A quick-and-simple guide to installing musl:
STEP 1: Configuration
Edit config.mak to override installation prefix, compiler options,
target architecture, etc. as needed. Currently supported archs are
i386 and x86_64. Otherwise, the defaults should be okay for trying out
musl with static linking only.
DO NOT set the prefix to /, /usr, or even /usr/local unless you really
know what you're doing! You'll probably break your system such that
you'll no longer be able to compile and link programs against glibc!
This kind of setup should only be used if you're building a system
where musl is the default/primary/only libc.
The default prefix is /usr/local/musl for a reason, but some people
may prefer /opt/musl or $HOME/musl.
For shared library support, the dynamic linker pathname needs to be
hard-coded into every program you link to musl. Ideally, you should
leave the path ($syslibdir) set to /lib unless you are unable to
install files to /lib, in which case you can change it.
STEP 2: Compiling
Run "make". (GNU make is required.)
STEP 3: Installation
With appropriate privileges, run "make install".
STEP 4: Using the gcc wrapper.
musl comes with a script "musl-gcc" (installed in /usr/local/bin by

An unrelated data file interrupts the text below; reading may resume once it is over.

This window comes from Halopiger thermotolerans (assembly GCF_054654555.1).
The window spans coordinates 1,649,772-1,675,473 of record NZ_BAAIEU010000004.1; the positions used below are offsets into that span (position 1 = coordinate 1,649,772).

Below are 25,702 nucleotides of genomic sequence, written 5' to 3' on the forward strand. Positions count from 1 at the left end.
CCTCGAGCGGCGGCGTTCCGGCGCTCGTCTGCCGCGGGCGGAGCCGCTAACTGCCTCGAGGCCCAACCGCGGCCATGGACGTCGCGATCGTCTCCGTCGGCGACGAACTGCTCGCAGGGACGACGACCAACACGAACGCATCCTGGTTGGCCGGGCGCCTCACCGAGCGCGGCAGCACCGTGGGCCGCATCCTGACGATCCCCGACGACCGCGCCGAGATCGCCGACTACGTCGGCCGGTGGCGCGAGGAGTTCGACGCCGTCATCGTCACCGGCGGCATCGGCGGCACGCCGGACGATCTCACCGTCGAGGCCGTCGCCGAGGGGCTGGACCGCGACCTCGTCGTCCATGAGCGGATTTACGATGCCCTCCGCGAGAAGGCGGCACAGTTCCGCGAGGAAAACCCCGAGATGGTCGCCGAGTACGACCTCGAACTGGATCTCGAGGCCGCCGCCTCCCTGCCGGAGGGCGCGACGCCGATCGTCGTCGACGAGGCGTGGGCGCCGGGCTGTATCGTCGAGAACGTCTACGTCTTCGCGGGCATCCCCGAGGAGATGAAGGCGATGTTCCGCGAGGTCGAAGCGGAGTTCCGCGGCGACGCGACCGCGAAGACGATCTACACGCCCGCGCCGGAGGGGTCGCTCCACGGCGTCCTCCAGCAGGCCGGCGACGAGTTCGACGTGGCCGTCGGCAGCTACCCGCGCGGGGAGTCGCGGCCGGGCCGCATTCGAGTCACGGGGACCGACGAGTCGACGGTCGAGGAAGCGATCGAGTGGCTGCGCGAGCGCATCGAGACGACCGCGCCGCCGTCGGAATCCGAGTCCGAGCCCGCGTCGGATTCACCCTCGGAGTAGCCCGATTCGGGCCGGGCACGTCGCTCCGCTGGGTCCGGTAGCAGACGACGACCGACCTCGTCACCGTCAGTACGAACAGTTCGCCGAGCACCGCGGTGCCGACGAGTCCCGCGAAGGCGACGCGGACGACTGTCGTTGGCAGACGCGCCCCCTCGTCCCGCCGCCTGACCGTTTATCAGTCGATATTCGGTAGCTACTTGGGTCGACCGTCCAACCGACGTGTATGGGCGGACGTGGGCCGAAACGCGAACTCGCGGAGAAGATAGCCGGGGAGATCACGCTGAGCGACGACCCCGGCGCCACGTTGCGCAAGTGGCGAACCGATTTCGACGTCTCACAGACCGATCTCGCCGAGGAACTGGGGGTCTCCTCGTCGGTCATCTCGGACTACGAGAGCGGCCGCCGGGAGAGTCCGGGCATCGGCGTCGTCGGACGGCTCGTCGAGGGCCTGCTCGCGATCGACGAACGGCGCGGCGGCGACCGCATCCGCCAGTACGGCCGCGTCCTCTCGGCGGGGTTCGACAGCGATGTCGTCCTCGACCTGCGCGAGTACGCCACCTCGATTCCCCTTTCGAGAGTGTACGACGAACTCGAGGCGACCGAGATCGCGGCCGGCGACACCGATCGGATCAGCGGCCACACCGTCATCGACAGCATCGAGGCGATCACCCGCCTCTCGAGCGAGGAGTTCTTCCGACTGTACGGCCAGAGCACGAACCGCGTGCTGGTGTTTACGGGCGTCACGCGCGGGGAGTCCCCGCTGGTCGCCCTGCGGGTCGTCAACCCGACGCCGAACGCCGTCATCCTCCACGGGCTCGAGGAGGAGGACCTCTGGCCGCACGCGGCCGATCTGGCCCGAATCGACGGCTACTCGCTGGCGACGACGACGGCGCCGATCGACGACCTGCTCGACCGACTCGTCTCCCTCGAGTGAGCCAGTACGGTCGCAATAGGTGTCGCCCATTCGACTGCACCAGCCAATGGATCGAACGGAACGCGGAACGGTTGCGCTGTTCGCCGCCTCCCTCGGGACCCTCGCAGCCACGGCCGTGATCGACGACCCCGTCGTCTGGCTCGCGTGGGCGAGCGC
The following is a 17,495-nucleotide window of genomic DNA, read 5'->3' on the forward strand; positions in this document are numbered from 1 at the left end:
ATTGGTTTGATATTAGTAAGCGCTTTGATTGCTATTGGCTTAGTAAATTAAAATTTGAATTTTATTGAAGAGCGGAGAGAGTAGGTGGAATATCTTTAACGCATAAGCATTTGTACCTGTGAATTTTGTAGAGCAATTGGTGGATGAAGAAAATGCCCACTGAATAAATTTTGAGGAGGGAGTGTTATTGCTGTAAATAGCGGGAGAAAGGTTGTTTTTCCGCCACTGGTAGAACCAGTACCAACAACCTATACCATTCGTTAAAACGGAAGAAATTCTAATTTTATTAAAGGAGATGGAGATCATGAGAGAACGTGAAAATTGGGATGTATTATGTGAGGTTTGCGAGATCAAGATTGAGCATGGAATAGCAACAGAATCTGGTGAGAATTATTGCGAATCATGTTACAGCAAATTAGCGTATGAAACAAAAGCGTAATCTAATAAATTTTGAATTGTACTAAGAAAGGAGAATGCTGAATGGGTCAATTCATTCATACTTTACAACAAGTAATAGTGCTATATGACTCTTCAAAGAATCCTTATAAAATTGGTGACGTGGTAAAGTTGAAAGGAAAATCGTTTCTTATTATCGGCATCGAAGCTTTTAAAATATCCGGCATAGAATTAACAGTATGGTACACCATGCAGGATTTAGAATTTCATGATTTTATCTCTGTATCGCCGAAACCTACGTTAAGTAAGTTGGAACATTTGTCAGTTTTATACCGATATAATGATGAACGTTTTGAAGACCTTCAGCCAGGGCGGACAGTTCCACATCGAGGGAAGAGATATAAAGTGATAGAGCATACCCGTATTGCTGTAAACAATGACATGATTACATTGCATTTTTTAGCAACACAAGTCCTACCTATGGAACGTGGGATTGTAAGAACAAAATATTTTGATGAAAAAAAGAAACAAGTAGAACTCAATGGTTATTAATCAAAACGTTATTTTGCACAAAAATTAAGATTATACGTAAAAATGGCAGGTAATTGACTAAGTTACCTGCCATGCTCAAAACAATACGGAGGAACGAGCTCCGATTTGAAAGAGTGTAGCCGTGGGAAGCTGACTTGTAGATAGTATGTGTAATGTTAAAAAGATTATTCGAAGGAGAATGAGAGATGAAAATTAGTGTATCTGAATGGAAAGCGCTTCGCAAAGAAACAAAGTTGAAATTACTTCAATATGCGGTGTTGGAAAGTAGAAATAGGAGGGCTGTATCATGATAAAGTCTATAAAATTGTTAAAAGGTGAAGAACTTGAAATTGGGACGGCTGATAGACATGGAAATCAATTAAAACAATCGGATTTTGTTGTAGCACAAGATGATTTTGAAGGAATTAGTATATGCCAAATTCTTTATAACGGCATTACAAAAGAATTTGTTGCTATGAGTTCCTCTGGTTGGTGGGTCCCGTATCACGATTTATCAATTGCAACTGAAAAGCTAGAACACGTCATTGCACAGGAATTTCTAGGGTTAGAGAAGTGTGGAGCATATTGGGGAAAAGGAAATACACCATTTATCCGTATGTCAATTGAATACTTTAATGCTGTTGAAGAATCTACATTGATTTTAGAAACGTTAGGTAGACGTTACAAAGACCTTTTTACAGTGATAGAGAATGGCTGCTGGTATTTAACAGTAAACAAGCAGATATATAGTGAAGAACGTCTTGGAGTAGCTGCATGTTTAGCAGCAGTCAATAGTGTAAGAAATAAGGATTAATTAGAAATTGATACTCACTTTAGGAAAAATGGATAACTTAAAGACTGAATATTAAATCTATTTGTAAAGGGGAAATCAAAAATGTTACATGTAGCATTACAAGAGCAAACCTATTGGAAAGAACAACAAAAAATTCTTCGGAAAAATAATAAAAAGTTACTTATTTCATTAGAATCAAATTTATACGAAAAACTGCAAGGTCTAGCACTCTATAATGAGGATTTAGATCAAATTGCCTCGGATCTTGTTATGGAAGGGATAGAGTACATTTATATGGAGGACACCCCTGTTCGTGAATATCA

default) that can be used to compile and link C programs against musl.
It requires a version of gcc with the -wrapper option (gcc 4.x should
work). For example:
cat > hello.c <<EOF
For compiling programs that use autoconf, you'll need to configure
them with a command like this:
Be aware that (at present) libraries linked against glibc are unlikely
to be usable, and the musl-gcc wrapper inhibits search of the system
library paths in any case. You'll need to compile any prerequisite
libraries (like ncurses, glib, etc.) yourself.
Note: If you want the system headers to behave something like glibc's
and expose the kitchen sink by default, you might want to try
CC="musl-gcc -D_GNU_SOURCE" instead of just CC=musl-gcc. This is
needed for compiling many programs with portability issues.